Scarface

Scarface

“Nothing exceeds like excess. You should know that.”

The gangster film genre has a lot of great classics, such as The Godfather and Goodfellas, that are filled not only with criminal actions but also human drama and surprisingly relatable characters. Though it’s a good formula, there are a lot of tales of gangsters working to maintain their rather wholesome family lives while also living as professional criminals. We love and respect these characters because, despite their evil deeds, they’re not that different from you and me. But what about gangster movies that don’t have that softer edge? What about gangster movies that show a character so wild and out of control that his fate is basically broadcasted from the very start of the film? That’s what Scarface set out to be. Directed by Brian de Palma (Dressed to Kill, The Untouchables) and starring Al Pacino, Michelle Pfeiffer, and Steven Bauer, this film shows a criminal so over-the-top and power-hungry that you can’t help but feel that he’s going down even as he rises to the top. This isn’t quite as brilliant as The Godfather or entertaining as Goodfellas, but that doesn’t stop this from being highly entertaining and having some extremely well-written and well-acted scenes. This was a gangster movie of a different breed, and that is a very good thing.

The story follows Tony Montana, a Cuban immigrant just released from a Cuban prison and struggling to make it in Miami. He gets involved with a minor crime boss, Frank Lopez, and signs on as a henchman, where his courage and brash nature quickly shoot him to the top of the organization. He begins importing tons of cocaine and distributing it all over the country, building a criminal empire and millions of dollars. But his thirst for money and power is never really quenched. How much is too much? How far is too far?

You need people like me. You need people like me so you can point your fucking fingers and say, ‘That’s the bad guy.’ So, what that make you? Good? You’re not good.

You can’t have a crime movie without drawing comparisons to The Godfather—particularly when that crime movie stars Al Pacino—but the two couldn’t be more different. Michael Corleone is refined, calculating, and ultimately admirable; Tony Montana is crude, rude, and definitely not admirable, although he is very interesting. Michael Corleone was a family man first and reluctantly took up the title of distinguished criminal, while Tony Montana is a “bad guy” right from the start. This is something that weighs heavily on Tony, as we see in the brilliant restaurant scene, but it’s a part of his personality that he can’t seem to get rid of. The conflicted character of Tony Montana, brought to life brilliantly by Al Pacino, is the most fascinating part of this film. But people who look at Tony and want to emulate his behavior have completely missed the point of the movie.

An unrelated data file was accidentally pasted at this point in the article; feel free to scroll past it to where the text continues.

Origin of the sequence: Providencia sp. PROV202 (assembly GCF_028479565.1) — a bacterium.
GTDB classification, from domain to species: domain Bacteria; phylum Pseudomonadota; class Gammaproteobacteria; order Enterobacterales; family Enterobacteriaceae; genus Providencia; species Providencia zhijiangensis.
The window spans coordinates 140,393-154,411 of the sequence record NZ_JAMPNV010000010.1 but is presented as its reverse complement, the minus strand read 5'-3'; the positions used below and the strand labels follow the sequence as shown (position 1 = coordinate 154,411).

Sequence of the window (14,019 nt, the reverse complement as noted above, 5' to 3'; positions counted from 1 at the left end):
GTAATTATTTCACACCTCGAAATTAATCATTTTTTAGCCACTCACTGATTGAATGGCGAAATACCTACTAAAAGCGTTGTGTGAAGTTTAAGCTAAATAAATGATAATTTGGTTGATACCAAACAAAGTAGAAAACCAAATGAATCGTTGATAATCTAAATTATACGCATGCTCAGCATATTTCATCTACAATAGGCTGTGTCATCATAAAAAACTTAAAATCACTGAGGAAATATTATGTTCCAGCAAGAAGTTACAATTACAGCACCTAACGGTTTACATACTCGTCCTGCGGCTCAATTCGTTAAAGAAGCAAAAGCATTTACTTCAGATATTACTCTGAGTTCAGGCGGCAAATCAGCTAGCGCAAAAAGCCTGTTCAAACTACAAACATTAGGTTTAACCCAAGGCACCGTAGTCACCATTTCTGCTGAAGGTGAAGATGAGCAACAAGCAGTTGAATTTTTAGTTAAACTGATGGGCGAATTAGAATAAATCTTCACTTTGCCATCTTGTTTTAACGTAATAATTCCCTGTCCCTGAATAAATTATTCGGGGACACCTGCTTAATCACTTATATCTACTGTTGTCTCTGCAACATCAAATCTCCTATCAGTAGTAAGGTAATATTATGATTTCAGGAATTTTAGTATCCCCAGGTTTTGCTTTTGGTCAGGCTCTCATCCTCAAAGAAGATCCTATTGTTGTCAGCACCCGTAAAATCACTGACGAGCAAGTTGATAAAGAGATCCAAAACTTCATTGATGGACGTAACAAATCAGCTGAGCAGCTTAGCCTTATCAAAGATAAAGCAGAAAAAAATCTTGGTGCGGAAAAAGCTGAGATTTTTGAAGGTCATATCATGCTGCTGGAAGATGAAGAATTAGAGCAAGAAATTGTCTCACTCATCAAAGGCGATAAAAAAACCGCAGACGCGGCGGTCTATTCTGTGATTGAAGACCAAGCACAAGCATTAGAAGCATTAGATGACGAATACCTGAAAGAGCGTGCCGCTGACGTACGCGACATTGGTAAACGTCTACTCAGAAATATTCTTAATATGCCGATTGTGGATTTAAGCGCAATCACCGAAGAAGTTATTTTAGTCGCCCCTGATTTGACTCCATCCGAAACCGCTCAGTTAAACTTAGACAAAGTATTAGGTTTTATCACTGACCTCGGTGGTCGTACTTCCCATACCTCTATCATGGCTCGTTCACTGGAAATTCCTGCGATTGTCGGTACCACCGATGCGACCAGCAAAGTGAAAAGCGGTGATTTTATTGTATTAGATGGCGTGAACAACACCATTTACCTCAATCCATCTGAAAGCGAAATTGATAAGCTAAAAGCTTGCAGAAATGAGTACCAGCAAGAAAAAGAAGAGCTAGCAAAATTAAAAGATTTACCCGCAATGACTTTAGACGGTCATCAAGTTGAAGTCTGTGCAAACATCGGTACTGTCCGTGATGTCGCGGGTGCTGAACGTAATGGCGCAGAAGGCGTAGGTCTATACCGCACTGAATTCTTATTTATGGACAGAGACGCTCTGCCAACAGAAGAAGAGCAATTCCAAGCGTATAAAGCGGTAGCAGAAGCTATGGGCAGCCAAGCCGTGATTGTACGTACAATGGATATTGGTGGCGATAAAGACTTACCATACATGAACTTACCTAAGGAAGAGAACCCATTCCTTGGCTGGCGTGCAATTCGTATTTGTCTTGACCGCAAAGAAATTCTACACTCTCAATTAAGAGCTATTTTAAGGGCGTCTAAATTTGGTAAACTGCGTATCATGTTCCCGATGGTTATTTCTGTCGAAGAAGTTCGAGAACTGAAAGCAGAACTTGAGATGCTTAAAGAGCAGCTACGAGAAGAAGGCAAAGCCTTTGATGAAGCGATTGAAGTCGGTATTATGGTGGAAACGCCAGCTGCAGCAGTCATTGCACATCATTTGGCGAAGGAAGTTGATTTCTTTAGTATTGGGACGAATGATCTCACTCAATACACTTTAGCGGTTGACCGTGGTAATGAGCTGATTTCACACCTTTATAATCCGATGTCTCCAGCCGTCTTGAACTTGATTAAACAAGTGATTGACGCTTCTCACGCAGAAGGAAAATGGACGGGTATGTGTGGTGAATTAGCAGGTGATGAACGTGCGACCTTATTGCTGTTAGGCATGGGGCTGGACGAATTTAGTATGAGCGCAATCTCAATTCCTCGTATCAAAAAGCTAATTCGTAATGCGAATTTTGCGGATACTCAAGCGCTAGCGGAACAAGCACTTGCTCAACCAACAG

Tony Montana with a wide-eyed expression in Scarface
Pacino’s manic portrayal of Tony Montana couldn’t be more different than his previous portrayal of Michael Corleone in The Godfather.

Scarface is a tale of excess set in the 80s, the decade of excess. Watching this now, you can’t help but think: this feels very 80s. The fashion, the acting style, and especially the music are all a product of this very flamboyant decade, and it all feels a little, well, over-the-top. It can at times feel like this is more style than substance, but I think this actually makes the film stronger. The artistic decisions in the film, just like the the character of Tony Montana, are larger than life and way over-the-top, but that’s the way they’re supposed to be. The culture of excess in the 80s worked its way into movies largely in the form of a carefree spirit and undying optimism, but this is one of the few blatant cautionary tales of where that excess would lead.

Scarface may seem like familiar territory now, but it was revolutionary when it came out. Having a criminal protagonist that actually, you know, behaved and felt like a criminal had scarcely been done, let alone so well. There are some moments of sloppy filmmaking and some scenes where the over-the-top style grates on the viewer, but there are a few brilliant scenes, some extremely quotable dialogue, and an explosive finale that still make this worth watching. If you’re a fan of the crime genre at all, this is an essential movie.

Runtime: 2:50
Director: Brian de Palma
Year: 1983
Genres: crime
Rating: R

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